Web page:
rejecting claimant's contention that failure to pay benefits allegedly called for under a plan was a "continuing violation" which allowed him to bring an action under ERISA even though his employment had been terminated before the statute's enactmentSummary of this case from Comstock v. Pfizer Retirement Annuity Plan
Argued May 6, 1977.
Decided November 9, 1977.
W. Stephen Scott, Charlottesville, Va. (Scott Newell, Charlottesville, Va., on brief), and Robert M. Musselman, Charlottesville, Va., for appellant.
Albert W. Stubbs, Columbus, Ga. (Hatcher, Stubbs, Land, Hollis Rothchild, Columbus, Ga., Taylor, Brooks Coles, Charlottesville, Va., on brief), for appellees.
Appeal from the United States District Court for the Western District of Virginia.
Before RUSSELL, Circuit Judge, FIELD, Senior Circuit Judge, and WIDENER, Circuit Judge.
Alleging his right to benefits under a pension plan, Alton F. Martin, filed this action in the district court against Bankers Trust Company (Bankers Trust), Trustee of the plan, Diversified Corporate Services, Inc., (Diversified), Administrator of the plan, and Tom's Foods Ltd. (Tom's), the employer. The complaint alleged a cause of action under the Employee Retirement Income Security Act (ERISA) of 1974, 29 U.S.C. §§ 1001, et seq., and jurisdiction was based upon Section 502(a)(3) of ERISA, 29 U.S.C. § 1132(a)(3). Upon its finding that Martin's alleged cause of action arose prior to the effective date of ERISA, the district court dismissed the complaint for lack of subject matter jurisdiction, and Martin has appealed.
The relevant facts are not in dispute. Martin was employed by Tom's from March 15, 1949, until his termination on May 27, 1973, and he claims that under an oral agreement his employment with Tom's was to continue until June 1, 1974, in the capacity of a company consultant. It appears that Martin was never paid for any consulting work and this controversy is the subject of a separate state court proceeding, but in any event, all of the parties agree that Martin's employment did not extend beyond June 1, 1974. The pension plan had its genesis in 1946 when Tom's corporate predecessor Tom Huston Peanut Company initiated the plan for the benefit of its employees. The plan was subsequently adopted by Tom's on October 9, 1970, and during the term of his employment Martin was a participant therein. After terminating his employment Martin notified Bankers Trust, Diversified and Tom's pension committee on August 15, 1973, that he was claiming his right to pension benefits under the plan. He was informed that he was not entitled to any such benefits and the continued refusal of the defendants to make benefit payments was the subject of the complaint which was filed in the district court on November 24, 1975. Since it is conceded that Martin's employment did not extend beyond June 1, 1974, some three months prior to the date on which ERISA was signed into law, the district court properly recognized that the threshold issue was whether there was federal jurisdiction of the subject matter of the case.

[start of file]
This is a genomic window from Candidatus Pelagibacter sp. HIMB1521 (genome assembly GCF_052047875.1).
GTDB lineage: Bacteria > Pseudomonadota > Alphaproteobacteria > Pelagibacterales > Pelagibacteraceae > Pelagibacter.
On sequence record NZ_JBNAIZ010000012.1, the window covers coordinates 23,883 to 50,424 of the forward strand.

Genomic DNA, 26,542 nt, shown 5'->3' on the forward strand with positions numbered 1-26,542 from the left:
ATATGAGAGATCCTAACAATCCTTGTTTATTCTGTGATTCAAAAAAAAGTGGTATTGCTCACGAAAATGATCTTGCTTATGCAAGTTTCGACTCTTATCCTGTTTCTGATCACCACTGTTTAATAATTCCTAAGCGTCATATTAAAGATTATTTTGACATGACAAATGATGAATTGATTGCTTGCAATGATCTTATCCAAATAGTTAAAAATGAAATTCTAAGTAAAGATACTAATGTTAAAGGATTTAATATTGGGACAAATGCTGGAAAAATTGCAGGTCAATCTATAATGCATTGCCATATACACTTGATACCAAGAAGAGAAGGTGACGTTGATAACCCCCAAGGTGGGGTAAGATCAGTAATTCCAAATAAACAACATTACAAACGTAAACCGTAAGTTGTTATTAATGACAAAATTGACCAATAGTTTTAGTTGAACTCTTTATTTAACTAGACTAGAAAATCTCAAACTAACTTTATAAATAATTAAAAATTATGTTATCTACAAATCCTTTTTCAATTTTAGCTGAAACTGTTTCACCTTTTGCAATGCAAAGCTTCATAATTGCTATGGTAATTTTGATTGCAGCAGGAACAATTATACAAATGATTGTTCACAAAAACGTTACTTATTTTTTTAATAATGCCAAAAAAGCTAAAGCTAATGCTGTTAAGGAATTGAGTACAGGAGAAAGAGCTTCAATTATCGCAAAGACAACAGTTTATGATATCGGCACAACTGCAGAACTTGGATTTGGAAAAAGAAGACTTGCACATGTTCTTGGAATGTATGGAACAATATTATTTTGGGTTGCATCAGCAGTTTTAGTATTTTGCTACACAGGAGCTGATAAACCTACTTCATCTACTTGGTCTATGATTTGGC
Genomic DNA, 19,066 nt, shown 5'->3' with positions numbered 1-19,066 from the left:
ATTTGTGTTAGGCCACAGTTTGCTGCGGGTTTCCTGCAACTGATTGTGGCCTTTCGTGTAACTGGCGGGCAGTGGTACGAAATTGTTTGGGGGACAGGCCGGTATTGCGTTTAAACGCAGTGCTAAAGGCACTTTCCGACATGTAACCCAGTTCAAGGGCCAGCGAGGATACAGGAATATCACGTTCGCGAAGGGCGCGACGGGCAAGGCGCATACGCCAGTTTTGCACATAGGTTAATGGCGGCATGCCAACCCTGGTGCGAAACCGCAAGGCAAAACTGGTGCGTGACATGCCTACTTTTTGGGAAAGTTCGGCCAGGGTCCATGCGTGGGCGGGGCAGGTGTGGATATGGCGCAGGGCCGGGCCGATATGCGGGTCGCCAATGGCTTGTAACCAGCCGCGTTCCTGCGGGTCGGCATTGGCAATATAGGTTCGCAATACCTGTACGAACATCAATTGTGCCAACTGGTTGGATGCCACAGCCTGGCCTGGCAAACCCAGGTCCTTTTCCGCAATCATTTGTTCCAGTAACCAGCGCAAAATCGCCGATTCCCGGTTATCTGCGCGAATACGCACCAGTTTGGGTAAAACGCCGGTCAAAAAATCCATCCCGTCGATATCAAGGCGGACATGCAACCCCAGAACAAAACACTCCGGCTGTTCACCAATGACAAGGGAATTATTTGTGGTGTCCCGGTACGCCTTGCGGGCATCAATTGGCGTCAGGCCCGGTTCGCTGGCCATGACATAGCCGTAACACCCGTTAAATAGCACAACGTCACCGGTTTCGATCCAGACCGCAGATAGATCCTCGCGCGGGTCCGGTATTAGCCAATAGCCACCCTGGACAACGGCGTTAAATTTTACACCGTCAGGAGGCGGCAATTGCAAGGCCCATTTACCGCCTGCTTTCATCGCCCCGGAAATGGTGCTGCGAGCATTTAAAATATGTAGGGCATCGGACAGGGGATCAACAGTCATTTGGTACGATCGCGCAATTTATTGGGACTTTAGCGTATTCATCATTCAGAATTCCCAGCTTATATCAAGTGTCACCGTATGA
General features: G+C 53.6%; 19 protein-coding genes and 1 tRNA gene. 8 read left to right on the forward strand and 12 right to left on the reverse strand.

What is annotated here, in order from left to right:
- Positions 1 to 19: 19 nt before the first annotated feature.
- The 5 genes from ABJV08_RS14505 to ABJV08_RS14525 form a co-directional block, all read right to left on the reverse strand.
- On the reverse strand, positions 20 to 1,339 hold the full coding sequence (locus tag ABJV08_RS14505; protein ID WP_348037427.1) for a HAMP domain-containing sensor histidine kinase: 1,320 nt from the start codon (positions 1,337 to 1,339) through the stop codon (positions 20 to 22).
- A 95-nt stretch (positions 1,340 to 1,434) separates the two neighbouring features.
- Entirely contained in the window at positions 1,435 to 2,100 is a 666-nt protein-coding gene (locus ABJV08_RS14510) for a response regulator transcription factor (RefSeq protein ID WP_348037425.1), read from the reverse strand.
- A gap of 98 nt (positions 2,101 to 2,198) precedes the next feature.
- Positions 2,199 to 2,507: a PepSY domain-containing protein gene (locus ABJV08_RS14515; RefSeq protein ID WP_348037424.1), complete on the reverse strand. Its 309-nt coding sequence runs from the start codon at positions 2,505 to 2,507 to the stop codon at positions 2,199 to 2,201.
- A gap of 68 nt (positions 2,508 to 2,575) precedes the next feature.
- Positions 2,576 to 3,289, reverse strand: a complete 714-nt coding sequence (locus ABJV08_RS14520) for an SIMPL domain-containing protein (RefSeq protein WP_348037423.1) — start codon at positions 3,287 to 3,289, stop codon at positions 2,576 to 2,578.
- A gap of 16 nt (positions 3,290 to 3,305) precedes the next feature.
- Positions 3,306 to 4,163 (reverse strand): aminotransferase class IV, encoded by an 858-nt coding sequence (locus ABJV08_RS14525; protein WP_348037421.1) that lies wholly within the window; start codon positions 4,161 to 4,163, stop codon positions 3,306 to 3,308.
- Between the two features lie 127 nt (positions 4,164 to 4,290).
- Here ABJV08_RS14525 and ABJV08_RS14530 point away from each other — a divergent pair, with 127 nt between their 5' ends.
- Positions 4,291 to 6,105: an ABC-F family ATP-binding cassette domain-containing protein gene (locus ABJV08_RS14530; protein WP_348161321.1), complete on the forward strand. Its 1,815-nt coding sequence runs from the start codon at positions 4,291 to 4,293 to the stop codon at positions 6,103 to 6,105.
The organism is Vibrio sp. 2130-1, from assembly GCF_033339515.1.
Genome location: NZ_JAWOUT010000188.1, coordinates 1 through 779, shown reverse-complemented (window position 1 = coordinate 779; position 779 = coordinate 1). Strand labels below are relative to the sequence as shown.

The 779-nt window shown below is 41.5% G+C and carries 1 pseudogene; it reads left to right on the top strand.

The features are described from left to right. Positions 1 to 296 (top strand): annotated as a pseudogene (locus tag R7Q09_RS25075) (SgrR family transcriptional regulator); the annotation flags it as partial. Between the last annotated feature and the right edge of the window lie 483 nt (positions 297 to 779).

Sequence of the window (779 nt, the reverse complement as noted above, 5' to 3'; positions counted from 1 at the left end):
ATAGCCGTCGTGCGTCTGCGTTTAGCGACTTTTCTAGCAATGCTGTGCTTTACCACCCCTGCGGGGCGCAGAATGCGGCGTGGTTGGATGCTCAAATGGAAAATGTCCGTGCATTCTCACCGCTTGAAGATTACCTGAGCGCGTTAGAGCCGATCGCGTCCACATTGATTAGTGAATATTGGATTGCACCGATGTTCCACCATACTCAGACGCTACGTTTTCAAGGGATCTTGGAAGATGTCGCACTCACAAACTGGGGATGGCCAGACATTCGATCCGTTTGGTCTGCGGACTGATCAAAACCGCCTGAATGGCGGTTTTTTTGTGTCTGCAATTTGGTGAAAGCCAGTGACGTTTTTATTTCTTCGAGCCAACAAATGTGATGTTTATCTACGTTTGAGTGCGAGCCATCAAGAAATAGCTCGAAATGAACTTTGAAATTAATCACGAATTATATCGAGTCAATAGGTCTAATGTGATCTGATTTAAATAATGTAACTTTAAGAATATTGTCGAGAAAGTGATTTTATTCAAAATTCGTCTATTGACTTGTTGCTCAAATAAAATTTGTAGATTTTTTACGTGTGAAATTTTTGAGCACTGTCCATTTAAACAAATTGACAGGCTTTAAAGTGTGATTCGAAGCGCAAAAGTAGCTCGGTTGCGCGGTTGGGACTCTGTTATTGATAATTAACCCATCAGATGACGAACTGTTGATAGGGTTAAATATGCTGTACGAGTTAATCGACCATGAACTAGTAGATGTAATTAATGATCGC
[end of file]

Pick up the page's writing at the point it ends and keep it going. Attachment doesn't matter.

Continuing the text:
Pub.L. 93-406 which enacted this chapter was signed into law September 2, 1974.
ERISA was enacted by the Congress as a comprehensive program to protect individual pension rights by establishing minimum standards for the regulation of private retirement plans. See Keller v. Graphic Systems of Akron, Inc., etc., 422 F. Supp. 1005, 1007-1008 (N.D.Ohio 1976). Among other things, it establishes requirements for reporting and disclosure, participation, vesting, funding and fiduciary responsibility under such plans. The statute authorizes either the Secretary of Labor or any participant, beneficiary or fiduciary to bring a civil action to enforce compliance with the various provisions of ERISA. See 29 U.S.C. § 1132(a)(2), (3), (4), (5), and (6). Additionally, 29 U.S.C. § 1132(a)(1)(B) provides:
(a) A civil action may be brought —
(1) by a participant or beneficiary —
* * * * * *
(B) to recover benefits due to him under the terms of his plan, to enforce his rights under the terms of the plan, or to clarify his rights to future benefits under the terms of the plan;
Jurisdiction of the several types of civil actions authorized by the statute is delineated in 29 U.S.C. § 1132(e)(1):
Except for actions under subsection (a)(1)(B) of this section, the district courts of the United States shall have exclusive jurisdiction of civil actions under this subchapter brought by the Secretary or by a participant, beneficiary, or fiduciary. State courts of competent jurisdiction and district courts of the United States shall have concurrent jurisdiction of actions under subsection (a)(1)(B) of this section.